The View From 1776
Friday, February 18, 2011
Keeping Jobs Overseas
Obama repeatedly characterizes as business greed failure of U.S. corporations to spend their cash hoards immediately to re-employ people. In addition to the uncertainty Obama, Pelosi, and Reid created by threatening or imposing higher taxes, thousands of new regulations, and costly new programs such as Obamacare, the Wall Street Journal notes, existing tax laws are a huge impediment.
Why Investors Can’t Get More Cash Out of U.S. Companies
By Jason Zweig
Earlier this month, Microsoft borrowed $2.25 billion in unsecured debt. What in the world possesses a company with $40 billion in cash and short-term securities to go out and borrow money?
Rock-bottom interest rates are one reason. But the bizarre, byzantine U.S. tax code seems to be another.
Microsoft declined to comment on whether its recent borrowing was partly driven by tax considerations. But, like many purportedly cash-rich companies, Microsoft can’t bring home much of its cash without writing a fat check to the Internal Revenue Service.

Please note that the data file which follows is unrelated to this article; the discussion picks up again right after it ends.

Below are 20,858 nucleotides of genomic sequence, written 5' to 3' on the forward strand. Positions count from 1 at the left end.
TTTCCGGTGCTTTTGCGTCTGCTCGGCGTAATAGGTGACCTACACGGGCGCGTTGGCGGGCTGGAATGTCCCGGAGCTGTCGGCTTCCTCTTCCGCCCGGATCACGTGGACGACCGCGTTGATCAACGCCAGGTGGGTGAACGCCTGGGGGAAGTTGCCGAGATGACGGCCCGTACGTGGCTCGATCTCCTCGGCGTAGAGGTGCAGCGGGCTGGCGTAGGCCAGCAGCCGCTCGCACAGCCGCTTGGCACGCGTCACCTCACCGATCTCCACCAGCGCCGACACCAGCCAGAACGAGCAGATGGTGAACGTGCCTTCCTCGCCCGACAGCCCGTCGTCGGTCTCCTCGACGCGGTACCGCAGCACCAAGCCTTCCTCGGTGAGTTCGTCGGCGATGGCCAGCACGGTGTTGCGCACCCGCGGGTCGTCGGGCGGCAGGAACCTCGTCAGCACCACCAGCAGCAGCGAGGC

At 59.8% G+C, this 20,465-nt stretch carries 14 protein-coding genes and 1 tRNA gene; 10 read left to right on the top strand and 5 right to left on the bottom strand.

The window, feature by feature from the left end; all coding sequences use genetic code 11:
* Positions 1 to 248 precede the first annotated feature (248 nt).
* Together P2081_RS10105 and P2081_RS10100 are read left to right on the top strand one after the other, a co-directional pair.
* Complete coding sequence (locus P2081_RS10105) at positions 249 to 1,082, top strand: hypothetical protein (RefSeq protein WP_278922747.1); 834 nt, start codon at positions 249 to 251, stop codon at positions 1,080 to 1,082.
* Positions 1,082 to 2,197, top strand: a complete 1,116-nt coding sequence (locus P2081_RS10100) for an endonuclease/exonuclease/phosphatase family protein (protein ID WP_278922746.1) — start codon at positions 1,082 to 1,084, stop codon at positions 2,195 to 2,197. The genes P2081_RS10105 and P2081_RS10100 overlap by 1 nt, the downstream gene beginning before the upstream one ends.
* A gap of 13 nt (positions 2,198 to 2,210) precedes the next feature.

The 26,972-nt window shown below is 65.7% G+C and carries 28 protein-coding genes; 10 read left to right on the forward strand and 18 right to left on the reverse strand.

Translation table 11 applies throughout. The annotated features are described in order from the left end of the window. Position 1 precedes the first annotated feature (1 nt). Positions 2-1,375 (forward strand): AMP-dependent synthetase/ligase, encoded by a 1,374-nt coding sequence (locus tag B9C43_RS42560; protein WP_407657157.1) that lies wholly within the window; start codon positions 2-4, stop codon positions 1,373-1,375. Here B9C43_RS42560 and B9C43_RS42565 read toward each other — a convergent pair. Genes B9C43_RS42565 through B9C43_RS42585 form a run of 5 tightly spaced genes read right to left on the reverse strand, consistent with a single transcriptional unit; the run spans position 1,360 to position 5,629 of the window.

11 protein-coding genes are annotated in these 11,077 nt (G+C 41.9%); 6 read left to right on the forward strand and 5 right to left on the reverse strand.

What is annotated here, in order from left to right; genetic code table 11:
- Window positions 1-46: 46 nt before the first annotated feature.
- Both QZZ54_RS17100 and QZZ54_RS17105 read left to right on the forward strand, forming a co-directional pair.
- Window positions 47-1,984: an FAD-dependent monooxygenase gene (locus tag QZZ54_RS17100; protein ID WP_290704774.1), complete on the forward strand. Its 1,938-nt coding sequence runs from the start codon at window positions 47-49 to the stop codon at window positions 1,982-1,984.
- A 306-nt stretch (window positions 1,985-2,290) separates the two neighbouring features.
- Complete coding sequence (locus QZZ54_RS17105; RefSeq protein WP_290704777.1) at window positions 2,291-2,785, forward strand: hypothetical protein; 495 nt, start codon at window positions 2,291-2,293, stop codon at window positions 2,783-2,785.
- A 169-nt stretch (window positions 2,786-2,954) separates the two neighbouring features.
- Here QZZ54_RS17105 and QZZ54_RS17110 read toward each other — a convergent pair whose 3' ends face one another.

Politicians have been carping about the more than $2 trillion in cash sitting idle in corporate coffers even as unemployment remains high. But much of that cash isn’t in the U.S.; it is abroad. And it isn’t likely to come back home unless U.S. tax laws change.
David Zion, a tax and accounting analyst at Credit Suisse, estimates that the companies in the Standard & Poor’s 500-stock index have “north of $1 trillion” in undistributed foreign earnings, or profits that have been parked overseas to avoid U.S. tax. Not all of that is cash; some is in the form of inventories or other assets.
U.S. companies are taxed at up to 35% when they bring home the earnings generated through the operations of their overseas subsidiaries. They get a credit for any taxes paid to foreign governments